Moonlight was the first movie A24 ever produced on their own, so he was like, “Are you going to come see me, that guy who only made one movie for $ 15,000?”

What Moonlight It is about a black boy from Miami who comes to terms with his sexuality throughout the film as he grows up.

It’s a beautiful subject, but it’s not necessarily a story that you would see coming from other companies … When the films are centered on minorities, on several genres especially, sometimes the studios say, “Hey, c ‘for who? ”

A24 saw it on the other side, they said, “Well, that’s a story we haven’t seen and so we should tell it.” It was present in all of Barry’s responses to my interview, namely, “It’s a story I knew I wanted to tell and I’m just glad I found the right people to help me tell it. “

Barry Jenkins had only directed one film, Medicine for Melancholy, before starting work on the award-winning film Moonlight. (Al Powers / Invision / Associated press)

When you watch this year’s box office blockbuster movies, 19 out of 20 of them are comic book properties, or sequels, or based on intellectual property that already exists.

How sustainable is A24’s model when telling stories they aren’t sure they have an audience for?

These films obviously have an integrated audience, which is why 19 of them are so successful. But I also feel, maybe, a kind of tiredness with movies based on IP, or which are reboots or remakes.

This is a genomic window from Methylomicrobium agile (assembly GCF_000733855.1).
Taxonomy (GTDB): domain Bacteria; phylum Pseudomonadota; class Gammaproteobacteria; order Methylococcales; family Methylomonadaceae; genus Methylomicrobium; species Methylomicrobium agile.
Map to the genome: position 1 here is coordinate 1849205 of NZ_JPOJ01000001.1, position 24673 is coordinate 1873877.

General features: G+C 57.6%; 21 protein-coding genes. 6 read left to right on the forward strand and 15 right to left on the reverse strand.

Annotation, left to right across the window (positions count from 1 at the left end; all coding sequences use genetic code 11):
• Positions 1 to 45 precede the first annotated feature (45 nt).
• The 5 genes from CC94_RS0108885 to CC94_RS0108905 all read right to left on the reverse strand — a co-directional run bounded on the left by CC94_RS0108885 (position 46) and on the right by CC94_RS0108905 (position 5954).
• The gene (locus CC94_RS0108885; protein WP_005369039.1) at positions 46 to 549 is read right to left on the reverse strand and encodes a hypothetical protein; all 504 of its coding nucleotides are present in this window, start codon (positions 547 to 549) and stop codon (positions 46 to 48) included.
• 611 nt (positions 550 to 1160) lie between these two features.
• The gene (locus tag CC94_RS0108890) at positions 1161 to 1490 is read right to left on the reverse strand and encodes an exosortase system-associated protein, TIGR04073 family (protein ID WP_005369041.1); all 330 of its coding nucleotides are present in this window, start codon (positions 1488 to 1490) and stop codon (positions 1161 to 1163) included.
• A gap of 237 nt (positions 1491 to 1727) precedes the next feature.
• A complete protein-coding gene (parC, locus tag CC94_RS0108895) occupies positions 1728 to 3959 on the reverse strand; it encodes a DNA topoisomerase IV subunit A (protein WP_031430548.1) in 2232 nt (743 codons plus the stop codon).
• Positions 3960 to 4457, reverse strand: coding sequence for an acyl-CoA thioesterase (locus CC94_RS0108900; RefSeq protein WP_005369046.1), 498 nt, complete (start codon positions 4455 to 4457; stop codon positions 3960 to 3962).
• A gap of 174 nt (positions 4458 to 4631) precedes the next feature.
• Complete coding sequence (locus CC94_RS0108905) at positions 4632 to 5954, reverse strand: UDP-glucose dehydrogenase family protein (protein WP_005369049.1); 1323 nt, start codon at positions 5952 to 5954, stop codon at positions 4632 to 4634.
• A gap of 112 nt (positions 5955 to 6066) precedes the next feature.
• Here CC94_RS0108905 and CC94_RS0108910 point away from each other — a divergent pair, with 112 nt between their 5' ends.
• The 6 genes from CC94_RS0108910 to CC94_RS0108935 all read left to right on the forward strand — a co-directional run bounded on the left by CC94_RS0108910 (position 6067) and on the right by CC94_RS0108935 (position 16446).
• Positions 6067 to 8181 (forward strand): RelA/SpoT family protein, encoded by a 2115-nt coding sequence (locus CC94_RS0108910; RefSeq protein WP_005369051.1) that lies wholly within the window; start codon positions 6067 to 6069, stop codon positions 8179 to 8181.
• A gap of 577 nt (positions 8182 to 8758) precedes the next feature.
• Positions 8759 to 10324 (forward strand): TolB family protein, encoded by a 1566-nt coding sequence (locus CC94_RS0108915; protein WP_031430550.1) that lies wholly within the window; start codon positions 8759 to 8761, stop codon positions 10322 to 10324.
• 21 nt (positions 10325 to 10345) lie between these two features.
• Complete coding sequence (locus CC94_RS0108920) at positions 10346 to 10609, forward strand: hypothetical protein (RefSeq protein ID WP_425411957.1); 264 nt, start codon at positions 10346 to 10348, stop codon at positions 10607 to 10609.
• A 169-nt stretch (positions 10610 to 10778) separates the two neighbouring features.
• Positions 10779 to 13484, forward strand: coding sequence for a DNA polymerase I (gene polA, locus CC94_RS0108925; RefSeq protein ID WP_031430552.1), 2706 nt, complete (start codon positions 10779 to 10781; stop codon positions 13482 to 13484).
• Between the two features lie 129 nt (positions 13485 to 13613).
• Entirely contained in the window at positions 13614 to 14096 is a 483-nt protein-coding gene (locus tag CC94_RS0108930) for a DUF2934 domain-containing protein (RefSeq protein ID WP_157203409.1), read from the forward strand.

I think people are hungry for new things. They want new stories, they want things that came from someone’s brain recently and don’t just rehash what we’ve done before.

I think A24 really taps into that, and they don’t just tell an old new story, they tell some really personal stories that you can tell the writer [and] directors have really, really wanted to do it for a while.

A good example would be Lady Bird … If you know Greta Gerwig’s work, you can really feel yourself in this movie. She based it a bit on her life. And I think movies like that, which focus on a teenage girl but quite honestly, are things that we’re going to see more of, and we haven’t really seen a lot of them until recently.

Director and screenwriter Greta Gerwig based the film Lady Bird in part on her own life. (Merie Wallace / A24)

Do you think A24 has another Moonlight get off the pipe?

It’s hard to say.

When Moonlight left, they formed a company … which they did very quickly, moreover; they became a fairly successful business fairly quickly.

Now people’s expectations of them are so high that it’s hard to say, “It will be theirs. Moonlight. “But I heard a lot of buzz about the movie Uncut gems with Adam Sandler, and he’s already making the buzz at the Oscars, which I think is surprising to hear.

They’re playing that awards season game that everyone is playing these days, and they just seem to have more and more contenders over the years.


This Q&A has been edited for length and clarity. To hear Sonia Rao’s full interview, download our podcast or click Listen above.